1. The petitioners put in a petition under Sections 145 and 147, Criminal P. C, asking that it might be declared that they and their pangalies alone have been in and are entitled to possession of certain temples, and asking that the counter-petitioners may be prohibited from interfering with the exclusive rights of the petitioners and their pangalies to do puja in the said temples. The petition has been dismissed, and the petitioners have come in revision.
2. There seems to be no reason whatever for interfering with the order under Section 145. The oral evidence on either side is found not to be very satisfactory, but the documentary evidence clearly indicates that the petitioners occupied a subordinate position to C.P. 1 who held the post of trustee. Possession has been found to be with C.P. 1, while such possession as the petitioners had was on his behalf as subordinate to him a such trustee. The learned advocate for the petitioners on this petition has called to my attention certain authorities, and principally Baboo Reddi v. Kullappa Nattan (1881) 2 Weir 107, in which it has been held that when there is a dispute between a tenant and a landlord as to actual possession the point cannot be taken that the possession by the tenant is possession by the landlord. But this view has nothing to do with the facts of the present case. It is a matter of the possession of a servant or subordinate being the possession of the person who has authority over him. That a trustee has authority over an archaka or pujari, even if his post is hereditary as petitioners claim theirs to be, is shown by the decision in Seshadri Aiyangar v. Ranga Bhattar (1912) 35 Mad 631. No authority has been quoted to show that a servant can set up that possession by him for his master or superior is his own possession, or that the master or superior cannot set up that possession is his own, though exercised for him by the servant.
3. The next point is as to the application under Section 147. As to this the Magistrate has passed no order perhaps because he thought that what was applied for under Section 147 was included in what was applied for under Section 145. As has been pointed out by Sir William Ayling, J., in Palaniyandi Pandaram v. Palaniappa Thevan (1916) 17 Cri LJ 235, when there is a dispute as to the possession of a temple and the right to perform puja therein, the Magistrate can deal with the claim as to the right to perform puja as part of the larger relief that is prayed for. If however it is not so included in the major relief, the same decision shows that it is doubtful whether an application under Section 147 can lie merely as to the right to perform puja in a certain temple. As Ayling, J., had pointed out, the wording of the present Section 147 is different from the language of that section in the old Criminal Procedure Code. In the present case then there can be no doubt but that it was competent for the petitioners to make the application under Section 147. I shall therefore refer to it on its merits.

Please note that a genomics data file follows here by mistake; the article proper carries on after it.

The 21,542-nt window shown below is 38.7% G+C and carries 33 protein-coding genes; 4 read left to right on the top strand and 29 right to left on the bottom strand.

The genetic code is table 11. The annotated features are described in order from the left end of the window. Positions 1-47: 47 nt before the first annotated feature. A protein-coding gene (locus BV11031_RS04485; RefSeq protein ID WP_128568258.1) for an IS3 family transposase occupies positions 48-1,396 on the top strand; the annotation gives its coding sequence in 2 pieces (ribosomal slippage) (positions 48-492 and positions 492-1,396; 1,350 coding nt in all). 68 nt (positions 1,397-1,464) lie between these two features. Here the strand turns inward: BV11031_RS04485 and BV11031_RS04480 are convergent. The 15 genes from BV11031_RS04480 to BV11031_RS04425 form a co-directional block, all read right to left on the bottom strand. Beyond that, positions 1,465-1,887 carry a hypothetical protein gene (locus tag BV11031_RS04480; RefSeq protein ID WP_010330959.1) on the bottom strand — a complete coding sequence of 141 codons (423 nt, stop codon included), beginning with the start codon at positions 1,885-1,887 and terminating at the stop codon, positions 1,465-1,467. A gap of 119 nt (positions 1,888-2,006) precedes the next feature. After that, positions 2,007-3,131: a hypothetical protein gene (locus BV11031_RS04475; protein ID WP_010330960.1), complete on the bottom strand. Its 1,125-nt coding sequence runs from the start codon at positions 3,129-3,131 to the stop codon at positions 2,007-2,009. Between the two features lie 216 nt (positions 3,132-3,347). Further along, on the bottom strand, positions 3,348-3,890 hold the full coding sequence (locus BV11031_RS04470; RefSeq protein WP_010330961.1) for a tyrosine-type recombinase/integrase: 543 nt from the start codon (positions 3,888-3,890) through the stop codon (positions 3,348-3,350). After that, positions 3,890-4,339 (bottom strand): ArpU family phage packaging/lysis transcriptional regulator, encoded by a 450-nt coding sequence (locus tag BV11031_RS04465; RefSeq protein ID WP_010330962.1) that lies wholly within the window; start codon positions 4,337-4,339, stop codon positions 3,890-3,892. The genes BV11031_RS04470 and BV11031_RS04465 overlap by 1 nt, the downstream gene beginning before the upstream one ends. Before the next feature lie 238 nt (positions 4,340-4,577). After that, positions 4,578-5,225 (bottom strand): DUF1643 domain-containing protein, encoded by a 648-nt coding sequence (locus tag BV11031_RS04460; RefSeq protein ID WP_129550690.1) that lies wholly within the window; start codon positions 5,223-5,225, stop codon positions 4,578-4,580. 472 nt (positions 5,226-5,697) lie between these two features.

4. As has been stated above, the petitioners claim a hereditary right to be pujaries in the temples in question, though it does not appear that they were ever formally appointed to that position; but rather the case appears to be that they assumed the position on the removal of certain other persons who held the office before them though, as they contend, under no right. Be this as it may, the attempt of the petitioners to show that they have a hereditary right has not been established before the Magistrate. Though the Magistrate holds it to be immaterial for the purpose of this case, to find whether the first petitioner was an hereditary pujari or not, he has stated that there was no particle of trustworthy evidence to support the hereditary claim. There ho has left the matter. He has also found that the first petitioner-the only petitioner who gave evidence-was such a liar that it was only by mistake that he ever told the truth. The claim, then, of the petitioners in so far as it rests upon a hereditary right has at any rate not been made out before the Magistrate. Nor is it a case in which orders such as those passed in Baboo Reddi v. Kullappa Nathan (1881) 2 Weir 107 and Palaniyandi Pandaram v. Palanippa Thevan (1916) 17 Cri LJ 235 could apply. It is not a case in which the temples have been attached so that no service can be performed such as the public have a right to expect. Nor again is it a case of some one who, though he cannot claim possession of the temple, yet has a right to enter the temple to perform puja therein. The petitioners have established no right at all before the Magistrate. Their case under Section 147 also must therefore fail.
5. The third point taken is the matter of costs. It has been ordered that the petitioners are to pay the costs incurred by the counter-petitioners, in respect of the witnesses actually examined in Court, and pleader's fee for one advocate at the scale of fees paid to the Public Prosecutor for Crown work. Considering the number of witnesses examined and the number of exhibits filed, and considering also the opinion which the Magistrate has held of the petitioners, I think that both the costs have been properly awarded and that the rate of costs allowed is not excessive. The petition therefore fails throughout and is dismissed.